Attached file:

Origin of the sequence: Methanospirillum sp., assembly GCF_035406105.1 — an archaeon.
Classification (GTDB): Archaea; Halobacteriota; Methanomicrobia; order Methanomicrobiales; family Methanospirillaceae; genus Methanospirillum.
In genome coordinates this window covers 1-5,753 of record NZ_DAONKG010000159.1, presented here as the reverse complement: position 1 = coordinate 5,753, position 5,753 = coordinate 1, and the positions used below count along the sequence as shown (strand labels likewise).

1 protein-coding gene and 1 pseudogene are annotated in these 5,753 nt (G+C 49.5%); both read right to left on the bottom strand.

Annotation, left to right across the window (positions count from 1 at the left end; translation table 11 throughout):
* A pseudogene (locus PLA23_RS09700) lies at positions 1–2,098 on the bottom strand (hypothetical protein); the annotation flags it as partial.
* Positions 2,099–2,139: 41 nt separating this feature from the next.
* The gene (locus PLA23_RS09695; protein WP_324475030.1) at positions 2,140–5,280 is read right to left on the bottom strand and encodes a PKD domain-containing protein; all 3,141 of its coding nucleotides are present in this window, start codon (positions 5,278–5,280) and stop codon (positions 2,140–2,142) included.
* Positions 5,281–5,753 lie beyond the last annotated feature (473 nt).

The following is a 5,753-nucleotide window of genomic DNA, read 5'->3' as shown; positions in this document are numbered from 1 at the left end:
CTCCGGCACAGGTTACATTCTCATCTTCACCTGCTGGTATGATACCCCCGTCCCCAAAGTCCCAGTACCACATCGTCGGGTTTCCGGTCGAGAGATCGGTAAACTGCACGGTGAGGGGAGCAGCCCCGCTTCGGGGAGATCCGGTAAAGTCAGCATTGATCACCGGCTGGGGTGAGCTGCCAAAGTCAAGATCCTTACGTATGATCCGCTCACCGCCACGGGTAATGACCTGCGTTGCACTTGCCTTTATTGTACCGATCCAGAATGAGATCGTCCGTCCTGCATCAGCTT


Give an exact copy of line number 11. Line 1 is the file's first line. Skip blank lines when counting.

CTCCGGCACAGGTTACATTCTCATCTTCACCTGCTGGTATGATACCCCCGTCCCCAAAGTCCCAGTACCACATCGTCGGGTTTCCGGTCGAGAGATCGGTAAACTGCACGGTGAGGGGAGCAGCCCCGCTTCGGGGAGATCCGGTAAAGTCAGCATTGATCACCGGCTGGGGTGAGCTGCCAAAGTCAAGATCCTTACGTATGATCCGCTCACCGCCACGGGTAATGACCTGCGTTGCACTTGCCTTTATTGTACCGATCCAGAATGAGATCGTCCGTCCTGCATCAGCTT